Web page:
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-   -   Subwasstang carpet..? (http://www.plantedtank.net/forums/showthread.php?t=199236)

jennesque 12-03-2012 04:48 PM

Subwasstang carpet..?
 
I attached Java Moss to the rocks with louffa (sp?) and not only did I get pretty slow growth in this tank, the java rocks are all collecting a ridiculous amount of waste in the tank. My water consistently looked dirty and even if I would gravel vac around the rocks every other day they'd still look dusty and gross.. I was curious if the problem would go away if I got rid of the rocks and tah-dah, my water cleared up overnight. So, no more Java Moss on rocks.

I bought some subwassertang to try out instead. I'm trying to get a bushy look around the bottom of my driftwood and thought this might do the job. I just don't know how to plant it. I'm not sure I want to use the same method as I did with the Java Moss.. I do have some plastic mesh from the craft section and I'm wondering if I can just tie it down to the plastic mesh? Usually I see people putting moss and other similar plants in between two pieces of mesh and tying the mesh together - is this necessary?

Or does anyone have any other ideas? I don't know if just sticking it into the substrate a bit would work.

gordonrichards 12-03-2012 10:37 PM

You can tie it down with your louffa to stones/rocks. It will produce a ball and will slowly creep over time. You can pull the rock out and trim when it gets too big.

-Gordon

ZLogic 12-04-2012 12:41 AM

It never attached for me. I tried driftwood, rocks, and a coarse rope and nothing. Eventually it settled into a corner where the flow pushed it to and it became a large "pillow". I imagine it'd be great for fry. BTW, subwassertang collected debris like my java moss, amano shrimp cleared that up nicely.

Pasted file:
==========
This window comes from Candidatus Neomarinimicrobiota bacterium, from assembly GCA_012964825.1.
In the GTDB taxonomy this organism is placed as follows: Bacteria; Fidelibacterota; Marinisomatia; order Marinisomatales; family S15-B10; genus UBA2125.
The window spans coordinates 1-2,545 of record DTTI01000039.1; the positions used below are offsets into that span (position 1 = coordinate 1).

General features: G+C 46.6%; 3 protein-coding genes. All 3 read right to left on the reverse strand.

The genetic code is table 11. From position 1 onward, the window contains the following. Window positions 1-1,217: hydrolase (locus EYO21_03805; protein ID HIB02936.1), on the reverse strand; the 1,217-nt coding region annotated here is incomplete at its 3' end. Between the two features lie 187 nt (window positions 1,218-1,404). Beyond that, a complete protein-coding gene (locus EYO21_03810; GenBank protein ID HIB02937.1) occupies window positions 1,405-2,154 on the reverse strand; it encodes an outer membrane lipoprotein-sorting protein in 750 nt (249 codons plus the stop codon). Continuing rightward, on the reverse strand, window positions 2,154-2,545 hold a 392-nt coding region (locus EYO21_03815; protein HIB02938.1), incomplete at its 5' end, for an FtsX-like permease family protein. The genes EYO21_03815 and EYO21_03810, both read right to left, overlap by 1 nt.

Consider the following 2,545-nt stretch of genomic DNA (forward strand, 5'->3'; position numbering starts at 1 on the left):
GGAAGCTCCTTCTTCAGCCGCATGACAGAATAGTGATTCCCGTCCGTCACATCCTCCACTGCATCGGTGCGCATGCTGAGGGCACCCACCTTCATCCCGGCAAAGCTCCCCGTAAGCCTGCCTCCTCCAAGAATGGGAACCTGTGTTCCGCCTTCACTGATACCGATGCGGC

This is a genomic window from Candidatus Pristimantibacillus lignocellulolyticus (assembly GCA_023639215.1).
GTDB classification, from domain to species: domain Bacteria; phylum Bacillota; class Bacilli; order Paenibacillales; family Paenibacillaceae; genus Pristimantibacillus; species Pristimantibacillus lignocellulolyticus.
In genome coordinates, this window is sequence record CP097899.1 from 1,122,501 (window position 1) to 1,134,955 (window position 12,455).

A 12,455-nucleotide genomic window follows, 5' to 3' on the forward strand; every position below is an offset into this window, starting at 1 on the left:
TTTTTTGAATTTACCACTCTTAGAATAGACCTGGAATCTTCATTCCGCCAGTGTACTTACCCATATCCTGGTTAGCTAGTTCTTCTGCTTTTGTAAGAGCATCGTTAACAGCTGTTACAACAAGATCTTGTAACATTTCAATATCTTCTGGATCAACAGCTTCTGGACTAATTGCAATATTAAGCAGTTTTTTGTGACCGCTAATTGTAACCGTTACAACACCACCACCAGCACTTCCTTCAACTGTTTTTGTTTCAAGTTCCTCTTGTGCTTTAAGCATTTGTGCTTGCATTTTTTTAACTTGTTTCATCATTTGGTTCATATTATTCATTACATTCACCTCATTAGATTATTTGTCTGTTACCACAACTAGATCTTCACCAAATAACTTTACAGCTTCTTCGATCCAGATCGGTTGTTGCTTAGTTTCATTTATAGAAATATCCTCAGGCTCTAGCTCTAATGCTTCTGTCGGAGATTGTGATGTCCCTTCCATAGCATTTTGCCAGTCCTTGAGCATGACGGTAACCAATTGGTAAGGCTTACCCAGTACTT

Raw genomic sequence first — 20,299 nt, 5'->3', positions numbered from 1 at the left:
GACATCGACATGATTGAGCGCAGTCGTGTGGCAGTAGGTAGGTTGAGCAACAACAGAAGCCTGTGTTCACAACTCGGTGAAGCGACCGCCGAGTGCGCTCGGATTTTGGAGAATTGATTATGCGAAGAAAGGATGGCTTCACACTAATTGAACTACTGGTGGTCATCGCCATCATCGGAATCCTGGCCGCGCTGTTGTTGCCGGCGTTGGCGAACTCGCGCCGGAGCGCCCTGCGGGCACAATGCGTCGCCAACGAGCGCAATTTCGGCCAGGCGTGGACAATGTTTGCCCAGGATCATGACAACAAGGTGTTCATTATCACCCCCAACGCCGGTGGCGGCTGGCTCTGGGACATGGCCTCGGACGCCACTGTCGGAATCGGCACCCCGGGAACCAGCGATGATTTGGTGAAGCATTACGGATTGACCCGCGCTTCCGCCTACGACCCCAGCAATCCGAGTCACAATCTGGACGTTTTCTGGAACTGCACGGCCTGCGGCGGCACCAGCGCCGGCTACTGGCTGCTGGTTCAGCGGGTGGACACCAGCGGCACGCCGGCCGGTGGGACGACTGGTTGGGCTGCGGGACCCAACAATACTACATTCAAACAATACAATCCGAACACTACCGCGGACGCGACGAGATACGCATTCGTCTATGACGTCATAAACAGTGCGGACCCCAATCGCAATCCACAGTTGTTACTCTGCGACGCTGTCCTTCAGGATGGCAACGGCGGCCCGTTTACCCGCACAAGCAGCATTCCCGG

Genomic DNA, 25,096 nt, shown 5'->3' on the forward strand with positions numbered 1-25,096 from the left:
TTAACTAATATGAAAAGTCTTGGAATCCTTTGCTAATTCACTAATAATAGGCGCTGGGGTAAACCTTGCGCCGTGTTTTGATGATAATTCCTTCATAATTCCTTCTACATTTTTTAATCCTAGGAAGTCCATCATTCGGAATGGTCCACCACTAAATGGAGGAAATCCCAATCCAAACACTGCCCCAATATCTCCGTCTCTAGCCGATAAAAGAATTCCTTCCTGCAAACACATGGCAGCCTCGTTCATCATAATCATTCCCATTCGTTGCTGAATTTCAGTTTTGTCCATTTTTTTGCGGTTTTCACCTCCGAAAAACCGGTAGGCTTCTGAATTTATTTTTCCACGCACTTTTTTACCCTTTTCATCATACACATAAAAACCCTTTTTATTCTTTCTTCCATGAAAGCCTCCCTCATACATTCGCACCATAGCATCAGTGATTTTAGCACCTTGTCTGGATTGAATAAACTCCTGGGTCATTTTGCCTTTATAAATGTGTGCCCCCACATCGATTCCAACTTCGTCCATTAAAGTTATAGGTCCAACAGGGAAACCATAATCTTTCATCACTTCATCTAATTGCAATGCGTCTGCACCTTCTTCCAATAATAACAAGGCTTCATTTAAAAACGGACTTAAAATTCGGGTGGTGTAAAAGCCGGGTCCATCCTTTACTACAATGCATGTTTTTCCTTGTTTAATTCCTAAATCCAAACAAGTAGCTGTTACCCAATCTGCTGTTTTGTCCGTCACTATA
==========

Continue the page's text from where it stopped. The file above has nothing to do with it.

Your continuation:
secuono 12-04-2012 12:47 AM

I don't attach it, it rarely sticks. I just let it take over the bottom. Easy to scoop it up, rinse it, clean the bottom of the tank and then dump it back.
Great for shrimp, btw.

Sake 12-04-2012 01:10 AM

Sticks pretty well for me, Have a branch right in the flow of my HOB filter, gets stuck on stems, and even had to pull a piece off of an Assassin snail the other day O.o

jennesque 12-04-2012 02:01 AM

Hmm.. maybe I'll just see if it will stay put. There's not a lot of water current in that area of the tank.

I hope this doesn't gather too much crud. :/ I've already got amano shrimp and they couldn't keep up. The 'dust' was all over the tank.

Monster Fish 12-04-2012 02:24 AM

IME, if you don't have heavy flow, subwassertang will grow into a nice clump wherever it settles.

RoyalFizbin 12-04-2012 03:44 AM

I've got it in my shrimp tank and it has totally engulfed the piece of wood that i attached it to. There is no visible wood at all. I think it attaches great to wood and im surpised that the inside layers aren't rotting away and causing it to detach. The thickest parts might be 5 inches tall.

STS_1OO 12-04-2012 03:54 AM

That would be one tough carpet to maintain. I had a bunch that outgrew itself and then slowly decayed. When it did that, it disintegrated into small pieces covering my substrate.

This stuff breaks apart easy and any agitation (especially a water change) really shoots it everywhere. I see it difficult to maintain as a carpet and even then, I have a hunch that you won't like it so much as a carpet.

I would go with something that roots itself and/or clings to the substrate for a decent carpet.

umdterps96 12-05-2012 03:58 PM

i agree with Gordon. You can also use fishing line or thread. You can pull them out easily to trim. i like to rinse mine in the discarded water during water changes to get the debris out.


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